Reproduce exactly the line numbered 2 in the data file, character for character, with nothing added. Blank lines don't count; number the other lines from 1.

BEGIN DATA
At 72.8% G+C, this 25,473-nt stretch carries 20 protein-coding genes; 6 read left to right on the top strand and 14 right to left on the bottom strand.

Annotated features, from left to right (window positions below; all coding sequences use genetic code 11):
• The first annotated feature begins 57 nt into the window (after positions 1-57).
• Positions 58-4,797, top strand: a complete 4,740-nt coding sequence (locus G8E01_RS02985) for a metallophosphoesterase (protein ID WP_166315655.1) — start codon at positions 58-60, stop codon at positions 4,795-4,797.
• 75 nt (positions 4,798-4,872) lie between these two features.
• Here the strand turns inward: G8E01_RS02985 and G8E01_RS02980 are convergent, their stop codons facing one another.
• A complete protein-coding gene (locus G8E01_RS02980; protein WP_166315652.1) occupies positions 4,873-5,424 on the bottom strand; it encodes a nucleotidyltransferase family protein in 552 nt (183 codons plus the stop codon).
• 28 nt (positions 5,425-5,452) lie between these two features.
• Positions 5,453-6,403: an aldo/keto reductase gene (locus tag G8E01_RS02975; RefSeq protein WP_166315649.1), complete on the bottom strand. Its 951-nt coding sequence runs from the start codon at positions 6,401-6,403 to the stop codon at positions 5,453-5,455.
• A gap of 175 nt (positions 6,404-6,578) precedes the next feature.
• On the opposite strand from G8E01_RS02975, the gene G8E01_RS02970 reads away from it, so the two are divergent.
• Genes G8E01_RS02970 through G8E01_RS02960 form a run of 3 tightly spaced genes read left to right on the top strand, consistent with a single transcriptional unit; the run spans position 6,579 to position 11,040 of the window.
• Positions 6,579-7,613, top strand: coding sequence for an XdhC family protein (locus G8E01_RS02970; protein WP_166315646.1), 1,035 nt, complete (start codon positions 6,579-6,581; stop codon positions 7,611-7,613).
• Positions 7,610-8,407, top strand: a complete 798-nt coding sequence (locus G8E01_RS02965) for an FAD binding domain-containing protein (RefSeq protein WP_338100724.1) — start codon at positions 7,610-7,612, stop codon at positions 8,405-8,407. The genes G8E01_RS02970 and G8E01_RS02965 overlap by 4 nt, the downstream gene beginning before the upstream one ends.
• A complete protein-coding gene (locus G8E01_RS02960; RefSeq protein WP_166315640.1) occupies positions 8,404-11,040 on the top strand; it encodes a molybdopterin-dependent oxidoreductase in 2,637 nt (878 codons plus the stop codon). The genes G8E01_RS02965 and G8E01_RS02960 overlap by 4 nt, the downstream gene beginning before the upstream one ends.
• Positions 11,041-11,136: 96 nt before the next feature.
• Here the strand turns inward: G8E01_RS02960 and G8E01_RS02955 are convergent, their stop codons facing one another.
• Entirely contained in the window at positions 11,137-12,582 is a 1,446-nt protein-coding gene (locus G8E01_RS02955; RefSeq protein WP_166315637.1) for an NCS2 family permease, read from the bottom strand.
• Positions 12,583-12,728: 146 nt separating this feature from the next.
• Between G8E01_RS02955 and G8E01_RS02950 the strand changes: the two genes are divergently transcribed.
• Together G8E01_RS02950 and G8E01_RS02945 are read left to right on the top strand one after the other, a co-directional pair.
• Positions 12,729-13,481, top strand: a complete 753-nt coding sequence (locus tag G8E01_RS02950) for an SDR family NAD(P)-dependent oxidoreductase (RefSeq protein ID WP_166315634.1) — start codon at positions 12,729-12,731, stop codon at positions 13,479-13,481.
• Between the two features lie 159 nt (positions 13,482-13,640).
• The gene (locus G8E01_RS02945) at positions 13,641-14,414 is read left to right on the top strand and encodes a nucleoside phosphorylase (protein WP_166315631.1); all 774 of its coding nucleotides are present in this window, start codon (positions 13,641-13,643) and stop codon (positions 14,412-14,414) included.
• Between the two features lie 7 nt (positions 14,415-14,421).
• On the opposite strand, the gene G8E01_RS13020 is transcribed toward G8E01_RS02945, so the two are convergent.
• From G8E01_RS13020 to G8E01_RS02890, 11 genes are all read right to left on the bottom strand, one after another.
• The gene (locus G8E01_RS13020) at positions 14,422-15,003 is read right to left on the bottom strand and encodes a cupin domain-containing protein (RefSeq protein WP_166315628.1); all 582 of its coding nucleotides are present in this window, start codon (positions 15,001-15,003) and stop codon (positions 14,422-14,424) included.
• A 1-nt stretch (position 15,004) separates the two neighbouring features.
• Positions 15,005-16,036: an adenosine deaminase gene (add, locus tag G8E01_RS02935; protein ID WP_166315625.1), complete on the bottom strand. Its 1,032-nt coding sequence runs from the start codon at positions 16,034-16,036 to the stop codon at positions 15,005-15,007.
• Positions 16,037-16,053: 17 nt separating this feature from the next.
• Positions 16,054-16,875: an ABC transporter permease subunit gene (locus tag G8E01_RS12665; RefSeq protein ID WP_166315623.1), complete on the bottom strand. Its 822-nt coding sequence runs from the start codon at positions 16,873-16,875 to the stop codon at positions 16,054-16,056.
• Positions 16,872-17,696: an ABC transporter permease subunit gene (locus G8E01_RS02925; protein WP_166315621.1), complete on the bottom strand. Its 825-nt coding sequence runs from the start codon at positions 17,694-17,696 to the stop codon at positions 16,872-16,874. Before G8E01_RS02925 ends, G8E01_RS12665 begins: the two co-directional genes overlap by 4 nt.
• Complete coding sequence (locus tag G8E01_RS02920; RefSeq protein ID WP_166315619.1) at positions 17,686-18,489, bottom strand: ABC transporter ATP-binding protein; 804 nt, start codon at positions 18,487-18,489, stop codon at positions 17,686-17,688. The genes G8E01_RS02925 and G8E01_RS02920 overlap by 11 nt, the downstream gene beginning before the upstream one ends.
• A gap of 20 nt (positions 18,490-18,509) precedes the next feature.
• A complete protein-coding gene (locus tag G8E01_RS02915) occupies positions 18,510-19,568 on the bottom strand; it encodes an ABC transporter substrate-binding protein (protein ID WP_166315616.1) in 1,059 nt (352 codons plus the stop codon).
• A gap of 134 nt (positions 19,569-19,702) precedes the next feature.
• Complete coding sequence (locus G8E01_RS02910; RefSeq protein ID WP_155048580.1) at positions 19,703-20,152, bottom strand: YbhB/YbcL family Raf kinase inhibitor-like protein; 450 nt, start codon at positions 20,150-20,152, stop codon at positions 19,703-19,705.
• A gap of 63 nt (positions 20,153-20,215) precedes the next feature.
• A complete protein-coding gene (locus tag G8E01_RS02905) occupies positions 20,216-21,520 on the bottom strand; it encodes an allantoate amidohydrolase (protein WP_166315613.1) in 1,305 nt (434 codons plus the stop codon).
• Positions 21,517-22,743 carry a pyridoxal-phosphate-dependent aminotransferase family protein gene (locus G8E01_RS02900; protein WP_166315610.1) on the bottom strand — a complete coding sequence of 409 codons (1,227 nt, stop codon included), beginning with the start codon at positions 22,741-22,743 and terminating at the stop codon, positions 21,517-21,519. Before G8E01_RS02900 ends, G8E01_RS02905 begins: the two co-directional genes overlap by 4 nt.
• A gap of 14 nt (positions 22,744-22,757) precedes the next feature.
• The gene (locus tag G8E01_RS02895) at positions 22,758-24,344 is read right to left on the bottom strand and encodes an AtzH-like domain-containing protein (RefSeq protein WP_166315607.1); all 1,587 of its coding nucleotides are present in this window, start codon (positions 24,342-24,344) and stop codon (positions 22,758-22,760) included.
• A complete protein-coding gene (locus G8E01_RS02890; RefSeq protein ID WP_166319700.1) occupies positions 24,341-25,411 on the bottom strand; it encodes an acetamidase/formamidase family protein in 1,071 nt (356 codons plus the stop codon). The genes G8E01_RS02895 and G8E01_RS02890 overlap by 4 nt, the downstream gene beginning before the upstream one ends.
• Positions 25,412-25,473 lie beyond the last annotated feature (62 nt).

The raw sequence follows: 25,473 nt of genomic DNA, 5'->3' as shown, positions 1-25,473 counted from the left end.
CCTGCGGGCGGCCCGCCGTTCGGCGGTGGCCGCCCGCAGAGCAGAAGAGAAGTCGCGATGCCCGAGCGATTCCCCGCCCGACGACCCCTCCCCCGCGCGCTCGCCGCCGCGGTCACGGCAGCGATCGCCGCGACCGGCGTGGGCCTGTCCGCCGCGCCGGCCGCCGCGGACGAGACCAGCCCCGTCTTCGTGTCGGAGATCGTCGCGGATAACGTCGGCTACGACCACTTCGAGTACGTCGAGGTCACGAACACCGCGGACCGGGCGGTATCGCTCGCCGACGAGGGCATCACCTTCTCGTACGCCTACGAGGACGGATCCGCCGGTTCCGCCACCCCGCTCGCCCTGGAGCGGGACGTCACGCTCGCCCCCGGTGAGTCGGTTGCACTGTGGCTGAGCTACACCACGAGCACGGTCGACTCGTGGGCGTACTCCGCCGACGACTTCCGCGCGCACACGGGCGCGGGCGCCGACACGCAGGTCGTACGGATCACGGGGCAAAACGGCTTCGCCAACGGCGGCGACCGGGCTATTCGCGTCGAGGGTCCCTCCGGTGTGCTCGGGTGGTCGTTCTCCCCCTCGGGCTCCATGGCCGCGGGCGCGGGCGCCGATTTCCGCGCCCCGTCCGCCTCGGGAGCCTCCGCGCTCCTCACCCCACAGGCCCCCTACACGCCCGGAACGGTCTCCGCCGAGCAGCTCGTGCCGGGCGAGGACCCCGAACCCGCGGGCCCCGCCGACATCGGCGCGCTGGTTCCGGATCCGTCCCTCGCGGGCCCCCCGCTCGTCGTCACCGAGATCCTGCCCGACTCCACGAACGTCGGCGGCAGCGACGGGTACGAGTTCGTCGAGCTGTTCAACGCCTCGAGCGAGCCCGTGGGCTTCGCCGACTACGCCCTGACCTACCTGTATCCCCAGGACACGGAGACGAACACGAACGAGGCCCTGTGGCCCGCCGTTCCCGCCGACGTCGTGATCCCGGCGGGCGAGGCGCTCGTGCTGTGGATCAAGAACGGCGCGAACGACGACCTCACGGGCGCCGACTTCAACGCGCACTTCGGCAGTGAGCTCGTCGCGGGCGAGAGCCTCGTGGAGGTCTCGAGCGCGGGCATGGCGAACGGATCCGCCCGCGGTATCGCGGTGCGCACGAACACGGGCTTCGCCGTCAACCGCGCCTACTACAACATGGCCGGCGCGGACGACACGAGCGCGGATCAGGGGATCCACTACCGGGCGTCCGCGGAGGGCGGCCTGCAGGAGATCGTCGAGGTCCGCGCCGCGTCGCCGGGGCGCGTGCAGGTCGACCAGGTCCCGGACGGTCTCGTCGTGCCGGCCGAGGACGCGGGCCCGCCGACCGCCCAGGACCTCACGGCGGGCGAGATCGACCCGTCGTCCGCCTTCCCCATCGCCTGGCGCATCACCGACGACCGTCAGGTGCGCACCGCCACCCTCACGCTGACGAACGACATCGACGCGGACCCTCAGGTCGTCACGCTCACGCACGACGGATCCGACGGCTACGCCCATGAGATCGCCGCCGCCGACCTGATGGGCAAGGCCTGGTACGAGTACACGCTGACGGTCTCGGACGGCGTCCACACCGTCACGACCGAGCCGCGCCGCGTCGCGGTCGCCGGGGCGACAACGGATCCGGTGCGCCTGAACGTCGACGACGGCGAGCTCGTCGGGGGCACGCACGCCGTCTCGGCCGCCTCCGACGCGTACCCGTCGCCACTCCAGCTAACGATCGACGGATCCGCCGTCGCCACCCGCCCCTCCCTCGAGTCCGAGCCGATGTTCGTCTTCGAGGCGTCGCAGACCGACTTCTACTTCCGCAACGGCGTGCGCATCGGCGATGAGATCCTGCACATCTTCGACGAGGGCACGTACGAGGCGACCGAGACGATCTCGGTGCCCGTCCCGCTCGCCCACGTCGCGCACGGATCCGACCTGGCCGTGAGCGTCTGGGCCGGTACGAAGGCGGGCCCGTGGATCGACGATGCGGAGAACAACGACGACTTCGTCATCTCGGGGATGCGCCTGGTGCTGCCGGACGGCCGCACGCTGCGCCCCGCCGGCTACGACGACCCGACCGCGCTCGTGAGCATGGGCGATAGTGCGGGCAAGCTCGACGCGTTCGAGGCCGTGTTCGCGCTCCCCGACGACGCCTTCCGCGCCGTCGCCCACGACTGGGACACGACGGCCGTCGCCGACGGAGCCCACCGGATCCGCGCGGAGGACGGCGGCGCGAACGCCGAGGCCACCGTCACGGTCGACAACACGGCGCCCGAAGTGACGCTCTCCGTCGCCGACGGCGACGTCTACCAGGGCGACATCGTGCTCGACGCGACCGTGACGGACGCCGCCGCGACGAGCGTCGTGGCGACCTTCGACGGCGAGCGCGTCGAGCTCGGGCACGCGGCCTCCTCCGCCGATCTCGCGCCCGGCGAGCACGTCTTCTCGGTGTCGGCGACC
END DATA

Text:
Annotated features, from left to right (window positions below; all coding sequences use genetic code 11):